Integrated Coastal Zone Management (ICZM) in Egypt – a Scoping Study

  • The ICZM in Egypt Scoping Study was developed under the Adaptation to Climate Change in the Nile Delta through Integrated Coastal Zone Management Project (ACCNDP). ACCNDP is funded by the Egyptian Ministry of Irrigation and Water Resources, the Global Environment Facility (GEF) and the United Nations Development Programme (UNDP).
  • The study aimed at achieving a sustainable management of the Egyptian northern coastal area through the holistic understanding of coastal threats and opportunities, and through the provision of adequate institutional framework.
  • Environics was commissioned to conduct this study in association with IH Cantabria (Spain).
  • The study entailed:
    • Compiling, analyzing and integrating existing information of the Northern Coast;
    • Identifying key issues and management priorities;
    • Involving coastal stakeholders in the definition of coastal issues in order to achieve a shared understanding and ownership of future coastal planning stages;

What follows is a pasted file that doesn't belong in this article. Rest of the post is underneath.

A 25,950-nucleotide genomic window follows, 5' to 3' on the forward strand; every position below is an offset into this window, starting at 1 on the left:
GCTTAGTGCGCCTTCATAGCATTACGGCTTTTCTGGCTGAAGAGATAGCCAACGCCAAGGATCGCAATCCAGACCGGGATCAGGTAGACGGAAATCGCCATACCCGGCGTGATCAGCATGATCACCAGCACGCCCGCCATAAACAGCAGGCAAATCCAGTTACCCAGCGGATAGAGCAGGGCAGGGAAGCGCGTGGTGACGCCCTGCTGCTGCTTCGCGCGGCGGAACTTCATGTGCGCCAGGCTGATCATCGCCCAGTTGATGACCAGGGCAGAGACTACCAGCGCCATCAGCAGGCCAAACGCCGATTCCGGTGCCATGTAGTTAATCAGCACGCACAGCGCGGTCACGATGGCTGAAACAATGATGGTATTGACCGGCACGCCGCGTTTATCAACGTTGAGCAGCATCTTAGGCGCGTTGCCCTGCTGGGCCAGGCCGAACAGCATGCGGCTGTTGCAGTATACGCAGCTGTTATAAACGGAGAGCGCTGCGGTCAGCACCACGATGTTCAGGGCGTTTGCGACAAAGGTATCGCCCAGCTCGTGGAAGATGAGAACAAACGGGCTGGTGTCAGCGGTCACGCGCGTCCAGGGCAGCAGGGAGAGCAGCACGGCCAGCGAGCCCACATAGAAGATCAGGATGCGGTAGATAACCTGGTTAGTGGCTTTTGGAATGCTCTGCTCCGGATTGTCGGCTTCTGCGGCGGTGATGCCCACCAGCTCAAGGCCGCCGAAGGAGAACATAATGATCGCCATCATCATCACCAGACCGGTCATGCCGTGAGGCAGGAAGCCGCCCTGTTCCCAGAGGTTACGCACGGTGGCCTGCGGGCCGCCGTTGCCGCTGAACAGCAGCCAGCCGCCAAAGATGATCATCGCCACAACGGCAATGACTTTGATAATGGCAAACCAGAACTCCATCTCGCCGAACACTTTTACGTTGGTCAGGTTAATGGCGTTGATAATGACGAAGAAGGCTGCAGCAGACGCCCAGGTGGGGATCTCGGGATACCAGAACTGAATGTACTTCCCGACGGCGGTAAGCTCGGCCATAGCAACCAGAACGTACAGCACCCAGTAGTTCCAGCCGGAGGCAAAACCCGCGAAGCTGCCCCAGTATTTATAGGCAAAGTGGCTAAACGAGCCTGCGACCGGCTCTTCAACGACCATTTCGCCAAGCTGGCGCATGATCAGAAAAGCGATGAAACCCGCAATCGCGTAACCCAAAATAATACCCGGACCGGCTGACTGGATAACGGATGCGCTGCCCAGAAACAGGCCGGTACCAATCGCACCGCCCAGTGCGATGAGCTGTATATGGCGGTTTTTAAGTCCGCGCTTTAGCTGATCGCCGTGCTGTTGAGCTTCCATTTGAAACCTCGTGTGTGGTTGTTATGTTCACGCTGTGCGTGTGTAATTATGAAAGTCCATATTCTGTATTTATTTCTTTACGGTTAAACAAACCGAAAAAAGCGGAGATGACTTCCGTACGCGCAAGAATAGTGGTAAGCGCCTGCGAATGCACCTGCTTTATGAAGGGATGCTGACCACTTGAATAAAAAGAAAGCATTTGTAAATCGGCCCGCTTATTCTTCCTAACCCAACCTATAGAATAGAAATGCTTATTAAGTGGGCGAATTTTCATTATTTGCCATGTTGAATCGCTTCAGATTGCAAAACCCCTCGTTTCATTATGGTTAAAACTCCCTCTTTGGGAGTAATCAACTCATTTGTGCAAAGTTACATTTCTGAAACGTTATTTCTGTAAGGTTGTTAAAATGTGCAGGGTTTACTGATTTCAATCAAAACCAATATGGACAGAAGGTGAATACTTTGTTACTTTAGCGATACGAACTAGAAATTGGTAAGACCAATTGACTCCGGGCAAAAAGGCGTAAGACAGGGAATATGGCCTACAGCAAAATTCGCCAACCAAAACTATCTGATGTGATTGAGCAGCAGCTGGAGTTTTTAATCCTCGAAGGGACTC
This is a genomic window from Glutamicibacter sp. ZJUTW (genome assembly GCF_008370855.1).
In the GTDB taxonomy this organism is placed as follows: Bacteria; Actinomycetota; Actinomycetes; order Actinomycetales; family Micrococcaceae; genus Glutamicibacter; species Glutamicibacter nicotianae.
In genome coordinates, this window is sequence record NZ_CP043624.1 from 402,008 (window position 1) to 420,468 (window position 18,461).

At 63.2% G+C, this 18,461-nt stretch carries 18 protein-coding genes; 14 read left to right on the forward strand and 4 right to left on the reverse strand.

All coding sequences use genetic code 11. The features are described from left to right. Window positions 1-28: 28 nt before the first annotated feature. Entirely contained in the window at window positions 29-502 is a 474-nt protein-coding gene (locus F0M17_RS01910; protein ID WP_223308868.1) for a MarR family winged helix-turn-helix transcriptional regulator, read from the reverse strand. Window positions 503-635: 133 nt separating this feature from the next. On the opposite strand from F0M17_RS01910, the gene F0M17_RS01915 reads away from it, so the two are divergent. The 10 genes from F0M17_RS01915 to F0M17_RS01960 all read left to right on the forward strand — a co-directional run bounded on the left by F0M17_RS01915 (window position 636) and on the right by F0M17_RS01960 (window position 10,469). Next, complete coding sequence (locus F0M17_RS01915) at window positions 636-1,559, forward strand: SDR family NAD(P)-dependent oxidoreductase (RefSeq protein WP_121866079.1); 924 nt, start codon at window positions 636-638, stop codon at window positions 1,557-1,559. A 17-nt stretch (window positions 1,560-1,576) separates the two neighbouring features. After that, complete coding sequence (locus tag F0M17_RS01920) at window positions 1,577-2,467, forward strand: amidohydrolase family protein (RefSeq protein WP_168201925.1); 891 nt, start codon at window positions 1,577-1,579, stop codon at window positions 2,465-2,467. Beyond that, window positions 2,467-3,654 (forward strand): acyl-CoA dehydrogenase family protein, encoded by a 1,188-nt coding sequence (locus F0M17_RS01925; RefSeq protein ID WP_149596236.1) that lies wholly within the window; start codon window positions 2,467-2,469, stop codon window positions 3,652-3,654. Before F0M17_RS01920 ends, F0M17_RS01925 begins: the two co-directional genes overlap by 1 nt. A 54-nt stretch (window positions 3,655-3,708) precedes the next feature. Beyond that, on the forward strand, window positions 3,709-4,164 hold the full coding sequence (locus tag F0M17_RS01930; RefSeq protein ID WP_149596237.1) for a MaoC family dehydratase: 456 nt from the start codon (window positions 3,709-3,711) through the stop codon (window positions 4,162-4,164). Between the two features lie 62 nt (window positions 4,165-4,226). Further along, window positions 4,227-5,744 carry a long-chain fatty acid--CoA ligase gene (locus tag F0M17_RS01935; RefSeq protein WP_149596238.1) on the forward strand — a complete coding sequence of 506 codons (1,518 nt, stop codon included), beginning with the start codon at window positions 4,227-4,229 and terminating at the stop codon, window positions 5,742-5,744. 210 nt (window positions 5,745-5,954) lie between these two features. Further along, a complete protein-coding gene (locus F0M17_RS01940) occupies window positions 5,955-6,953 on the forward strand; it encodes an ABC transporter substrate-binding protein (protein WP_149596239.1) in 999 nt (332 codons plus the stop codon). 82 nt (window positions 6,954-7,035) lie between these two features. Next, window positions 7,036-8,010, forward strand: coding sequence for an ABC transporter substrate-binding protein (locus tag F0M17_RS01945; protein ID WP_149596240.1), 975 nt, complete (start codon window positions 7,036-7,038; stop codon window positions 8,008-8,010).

• Applying a division methodology, whereby the coastal stretch was divided into homogeneous coastal management units;
    • Conducting sectoral and integrated diagnosis of the physical, ecological, socioeconomic and legal & institutional aspects of each coastal unit, including SWOT analysis & identification of key issues. The results of the diagnosis were presented through the ICZM GeoViewer (;
    • Conducting a legal & institutional assessment of main opportunities & constraints for ICZM development in Egypt, and
    • Providing conclusions and recommendations for the establishment of an ICZM process in the Northern Coast.
  • The ecological assessment addressed ornithology aspects, including: birds of the ecological system of each coastal unit; the impacts and threats on migratory birds; breeding birds of the Mediterranean Coastal desert; birds of the urban and agricultural areas; Lake Burullus, Lake Manzala, El-Mallaha, Lake Mariut, Lake Idku, and Zaranik Protected Area as Important Bird Areas (IBAs).
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